I’m so excited to see all the Spring flowers coming into bloom. Hopefully the snow forecast this week won’t wipe them out. Did you know that a lot of these are edible?
Let’s start with tulips. Here’s a recipe I tried out from Great British Chefs which uses tapioca, mushrooms, sugar snap peas and spring onions as the stuffing for the tulip head which is then steamed for a few minutes and served with pea puree. It was stunning! Tulips have a natural oniony flavour so it worked really well.
Or the fresh petals actually make wonderful canapés like this one which uses a simple Goat’s cheese dip as the filling.
You can find the recipe on my Lovefood page. Please do give me a follow if you’re registered on there 🙂
Moving on to Dandelions. Yes your common garden Dandelion. I wrote an article on edible flowers which outlines the history of this common flower and dates it back to biblical times. I used it to make this Dandelion and Chrysanthemum Frittata.
Chrysanthemums are also edible. The petals come in all kinds of different colours so make a lovely garnish for salads or try making ice cubes with the petals immersed in the water before they go in the freezer for some quirky cocktails.
Lavender is another flower I’m starting to see out and about which adds a wonderful sweet and floral flavour to shortbread and cakes. Used in tea it can calm and soothe the nerves. Make sure you use edible grade lavender or fresh flower heads from your garden.
Rose is one of my most favourite flowers to use in baking and cooking. These macrons were flavoured with rosewater which is readily available in supermarkets now. The petals have a sweet taste and can be used in jams and teas as well as coated in lightly beaten egg white and sugar for a crystallised effect.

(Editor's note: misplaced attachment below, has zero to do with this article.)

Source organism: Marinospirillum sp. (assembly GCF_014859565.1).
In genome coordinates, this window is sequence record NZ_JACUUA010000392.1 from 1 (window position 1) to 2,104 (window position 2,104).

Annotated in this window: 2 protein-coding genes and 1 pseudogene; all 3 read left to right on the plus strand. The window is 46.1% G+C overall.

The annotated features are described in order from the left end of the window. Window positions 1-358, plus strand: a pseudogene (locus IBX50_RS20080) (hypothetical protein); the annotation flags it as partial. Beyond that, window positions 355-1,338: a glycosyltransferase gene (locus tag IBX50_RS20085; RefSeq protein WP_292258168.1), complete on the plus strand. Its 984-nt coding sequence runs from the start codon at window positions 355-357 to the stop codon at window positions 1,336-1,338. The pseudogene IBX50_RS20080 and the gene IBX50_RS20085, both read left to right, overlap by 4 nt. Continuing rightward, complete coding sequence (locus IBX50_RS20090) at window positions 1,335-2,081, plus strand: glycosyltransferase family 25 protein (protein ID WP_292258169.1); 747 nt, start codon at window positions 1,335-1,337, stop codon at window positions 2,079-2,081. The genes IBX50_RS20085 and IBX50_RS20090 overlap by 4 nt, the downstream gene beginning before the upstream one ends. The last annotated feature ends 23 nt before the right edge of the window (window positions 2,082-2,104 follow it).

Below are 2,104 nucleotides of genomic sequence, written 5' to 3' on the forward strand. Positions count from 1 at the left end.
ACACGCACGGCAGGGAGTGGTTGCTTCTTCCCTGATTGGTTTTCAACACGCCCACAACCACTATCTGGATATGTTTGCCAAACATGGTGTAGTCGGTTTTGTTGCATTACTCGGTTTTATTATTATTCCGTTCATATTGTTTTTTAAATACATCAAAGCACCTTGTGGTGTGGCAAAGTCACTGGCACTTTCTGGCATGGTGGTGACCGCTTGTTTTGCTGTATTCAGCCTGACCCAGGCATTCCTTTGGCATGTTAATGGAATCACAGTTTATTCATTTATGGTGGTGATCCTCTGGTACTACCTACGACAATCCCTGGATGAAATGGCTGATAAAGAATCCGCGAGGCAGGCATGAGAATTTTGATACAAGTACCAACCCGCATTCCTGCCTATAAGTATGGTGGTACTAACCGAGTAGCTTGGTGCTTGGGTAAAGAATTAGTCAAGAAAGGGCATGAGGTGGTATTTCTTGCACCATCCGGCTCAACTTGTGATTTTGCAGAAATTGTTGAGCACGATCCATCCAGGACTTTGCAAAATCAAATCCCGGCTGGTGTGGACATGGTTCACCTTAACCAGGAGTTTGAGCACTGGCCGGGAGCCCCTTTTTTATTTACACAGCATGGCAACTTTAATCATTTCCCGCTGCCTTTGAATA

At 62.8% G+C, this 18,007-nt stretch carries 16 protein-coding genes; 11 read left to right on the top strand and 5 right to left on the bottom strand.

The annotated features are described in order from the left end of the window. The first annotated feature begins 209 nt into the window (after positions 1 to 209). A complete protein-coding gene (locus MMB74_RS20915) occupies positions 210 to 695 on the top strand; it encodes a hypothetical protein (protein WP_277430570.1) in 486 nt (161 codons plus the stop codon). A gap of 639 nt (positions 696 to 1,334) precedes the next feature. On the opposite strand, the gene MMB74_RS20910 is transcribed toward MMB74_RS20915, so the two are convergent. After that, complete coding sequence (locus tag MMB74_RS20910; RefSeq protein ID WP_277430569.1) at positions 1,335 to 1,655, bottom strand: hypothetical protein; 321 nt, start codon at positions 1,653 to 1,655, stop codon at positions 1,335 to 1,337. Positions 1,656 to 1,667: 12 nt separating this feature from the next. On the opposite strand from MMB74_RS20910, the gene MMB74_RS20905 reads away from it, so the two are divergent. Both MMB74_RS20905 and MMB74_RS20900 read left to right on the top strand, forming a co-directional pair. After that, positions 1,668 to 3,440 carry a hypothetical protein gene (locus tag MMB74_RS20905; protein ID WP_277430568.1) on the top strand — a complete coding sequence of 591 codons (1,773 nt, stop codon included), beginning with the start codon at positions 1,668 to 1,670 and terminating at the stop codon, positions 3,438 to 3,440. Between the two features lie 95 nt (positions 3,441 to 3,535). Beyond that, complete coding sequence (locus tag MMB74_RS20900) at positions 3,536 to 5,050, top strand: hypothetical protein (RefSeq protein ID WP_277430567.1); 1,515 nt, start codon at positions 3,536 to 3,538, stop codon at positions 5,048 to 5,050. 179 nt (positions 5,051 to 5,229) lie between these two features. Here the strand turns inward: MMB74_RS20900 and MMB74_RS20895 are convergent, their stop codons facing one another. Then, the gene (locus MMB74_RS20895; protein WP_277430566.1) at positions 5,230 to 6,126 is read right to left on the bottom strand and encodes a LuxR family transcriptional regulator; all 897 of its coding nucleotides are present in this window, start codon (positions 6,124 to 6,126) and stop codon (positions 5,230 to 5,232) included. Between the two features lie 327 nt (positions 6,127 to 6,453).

Sunflowers are well know for their seeds but did you know that their petals are edible too. Just like chrysanthemums, you can use them in salads or to pretty up jellies.
Finally my favourite, the violas and pansies. My husband grew these from seed a few years ago and I use them for decoration from mini meringue canapes to springtime cakepops as demonstrated at The London Chocolate Festival. I used them to decorate my orange polenta cake at my pop up afternoon tea too.
And of course, you may remember them on Episode 2 of The Great British Bake Off last year.
If you are going to use fresh edible flowers, make sure you give them a really good clean. There are some wholesalers that supply the catering trade who you can mail order from. These would have been grown with little or no pesticides. I have a pragmatic view on this. If you buy apples from the supermarket, you’d thoroughly wash them before use right? Well I apply the same principle for flowers. Ideally I grow them, if not I source them organically and then if I can’t get any through those routes, I buy from my florist and give them a super clean. It works for me but you should follow your own precautions.
Also eat them in small quantities. Unlike our forefathers, our digestive systems are not used to eating flowers and so you could get tummy upsets or flu like symptoms if you consumer too many.
Other than that all I’ll say is experiment. Who new dandelions would work well with eggs? It does though so get florally creative and do pop back and share your recipes and pictures on my Facebook page.